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10172009, 10:21 AM

#18

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Quote:
Originally Posted by Delawaredave5
I read somewhere that Bogle (or someone like that) recommends that you get conservative valuation of DB pension  like 8x annual  and then represent that as a "bond" or fixedincome asset in one's overall asset allocation.
Sounds logical to me.

I understand that notion, but then I ask "Where did I get my target asset allocation?"
In particular, did the AA model that I used recognize the unique needs of a retired person and the way that a pension fits into them?
I think most "rules of the thumb" like bond% = age, don't do that. If I were using such a rule, I could use a very rough value for the pension since the rule itself is so rough. Just using 8x for any pension and any age is probably good enough. If I'm trying for more accuarcy, the first step should be going to an AA tool that has both needs and investments (like FireCalc).
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03092010, 01:22 AM

#19

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Like Goonie, I have had a cola'd pension (through CalPers in Ca) since 2004 and was curious how much I would be paid year after year up to 30 years when I would be 82, the approximate average age at death in America for me. The pension has a 2% annual COLA. Starting in 2005, I simply added 2% onto the previous years total and continued adding 2% 29 more times to reach the 30 year mark. I know how much I will be paid each year and the total amount for the full 30 years.
Granted this is simple to calculate, but it works. Without the cola option, it is more difficult to project.
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03092010, 04:45 AM

#20

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Quote:
Originally Posted by Finance Dave
T
FV = PV * (1+r) raised to the n power (don't know how to do superscripts)
FV = Future Value
PV = Present Value
r = interest rate per period
n = number of periods

It depends on how you want to look at the assets in terms of time period. It also depends on whether you have many years to retire or are retired. Most pension formulas take care of inflation (while you are still working) by calculating the annuity value based on the highest few years of salary which are often the last few years of salary.
I tend to look at it in present day $. I also make an assumption about retirement date. I also assume the pension will be around (not fail). I also assume while working your salary will just keep up with inflation (conservative approach). You can do some best case worst case scenarios for a range of expected asset value (based on interest rates after you retire).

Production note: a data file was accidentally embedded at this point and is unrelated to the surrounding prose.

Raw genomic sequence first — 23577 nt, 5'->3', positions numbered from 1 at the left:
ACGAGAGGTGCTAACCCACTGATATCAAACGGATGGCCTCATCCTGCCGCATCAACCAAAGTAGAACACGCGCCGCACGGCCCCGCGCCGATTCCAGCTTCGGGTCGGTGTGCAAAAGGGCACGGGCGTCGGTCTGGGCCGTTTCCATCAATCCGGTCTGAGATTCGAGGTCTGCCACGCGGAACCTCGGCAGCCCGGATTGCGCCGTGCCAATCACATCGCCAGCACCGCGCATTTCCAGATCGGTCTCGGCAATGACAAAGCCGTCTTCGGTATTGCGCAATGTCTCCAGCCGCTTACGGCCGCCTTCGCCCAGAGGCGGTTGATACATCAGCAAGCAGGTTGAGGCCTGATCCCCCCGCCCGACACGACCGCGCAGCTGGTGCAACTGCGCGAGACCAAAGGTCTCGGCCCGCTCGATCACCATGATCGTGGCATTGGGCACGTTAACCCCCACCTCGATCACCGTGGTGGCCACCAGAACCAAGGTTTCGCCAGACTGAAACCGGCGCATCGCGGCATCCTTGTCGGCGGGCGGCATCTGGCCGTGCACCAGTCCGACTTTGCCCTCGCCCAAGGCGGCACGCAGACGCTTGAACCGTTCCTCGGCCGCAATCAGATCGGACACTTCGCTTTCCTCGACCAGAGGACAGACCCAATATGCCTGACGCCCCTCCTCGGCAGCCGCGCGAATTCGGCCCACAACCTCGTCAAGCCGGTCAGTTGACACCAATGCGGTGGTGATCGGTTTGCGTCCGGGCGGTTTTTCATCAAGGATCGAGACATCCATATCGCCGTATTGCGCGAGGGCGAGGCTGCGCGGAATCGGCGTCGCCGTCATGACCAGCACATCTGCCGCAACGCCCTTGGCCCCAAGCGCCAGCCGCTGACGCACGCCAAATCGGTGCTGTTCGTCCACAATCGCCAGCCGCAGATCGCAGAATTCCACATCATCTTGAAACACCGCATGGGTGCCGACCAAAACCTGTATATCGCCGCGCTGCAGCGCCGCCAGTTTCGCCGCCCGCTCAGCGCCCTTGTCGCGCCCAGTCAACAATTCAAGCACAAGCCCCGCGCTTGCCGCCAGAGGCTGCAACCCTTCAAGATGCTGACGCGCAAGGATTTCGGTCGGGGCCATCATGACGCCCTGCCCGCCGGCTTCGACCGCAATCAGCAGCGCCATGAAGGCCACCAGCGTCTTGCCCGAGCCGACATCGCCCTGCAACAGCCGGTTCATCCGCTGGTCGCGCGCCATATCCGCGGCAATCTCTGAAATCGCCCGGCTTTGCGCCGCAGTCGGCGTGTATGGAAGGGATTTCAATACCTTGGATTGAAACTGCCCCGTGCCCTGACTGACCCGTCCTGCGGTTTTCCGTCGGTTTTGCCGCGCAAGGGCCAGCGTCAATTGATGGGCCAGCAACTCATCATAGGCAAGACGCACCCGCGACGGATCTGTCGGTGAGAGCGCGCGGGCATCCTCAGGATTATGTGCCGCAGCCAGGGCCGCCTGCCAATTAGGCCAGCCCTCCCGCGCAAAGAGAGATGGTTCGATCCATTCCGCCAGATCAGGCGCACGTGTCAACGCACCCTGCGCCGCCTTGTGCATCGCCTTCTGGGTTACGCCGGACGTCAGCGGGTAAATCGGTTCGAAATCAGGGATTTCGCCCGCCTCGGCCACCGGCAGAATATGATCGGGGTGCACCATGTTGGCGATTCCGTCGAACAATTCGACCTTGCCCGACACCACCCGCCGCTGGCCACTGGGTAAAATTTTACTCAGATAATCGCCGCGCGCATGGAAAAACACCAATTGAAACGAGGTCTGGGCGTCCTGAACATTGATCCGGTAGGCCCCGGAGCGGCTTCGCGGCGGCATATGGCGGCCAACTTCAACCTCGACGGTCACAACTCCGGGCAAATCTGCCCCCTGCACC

Flip the formula around that Dave presented for a PV calc.
Use your companies pension formula and rules with your assumed retirement date and calculate the annuity payment. It would best if you had the company do a projection based on your current salary.
Take the periodic income stream and discount each payment based on an assumed inflation rate (because spending power decrease with inflation when you are retired) from your assumed age at death back to your assumed retirement age.
That will give you a basic PV of your income streams discounted for inflation in today's $.
From a practical matter, you need to just look at the income stream from the angle that it will reduce the need to generate income from other sources. But if it is a noncola pension, the spending power decreases so you will need to discount the value in your income projections.
IMO  Looking at pensions (an annuity) as a current asset is helpful and provides a little insight. But I believe the key is looking at it as part of a set of future income streams that provide income. You really need to know what your expected income level will be in retirement vs your expected expenses.
If you want to try to look at the pension as a fixed asset for some sort of adjustment to your portfolio allocation, you can... but unlike a bond, you only get the coupon, not the principal.
IMO  If you are far away from retirement (i.e., younger), I would not factor a pension into the portfolio allocation. Life is funny... you might not make it there. Use a conventional portfolio model not considering the pension (i.e., bonds and stocks). That way if you stop working unexpectedly and by some chance that time occurs during a recession or market downturn, you will increase your chances of having some assets that did not take a haircut. People assume they will work tile retirement, but accidents or health problems can leave them disabled. You need to consider that risk.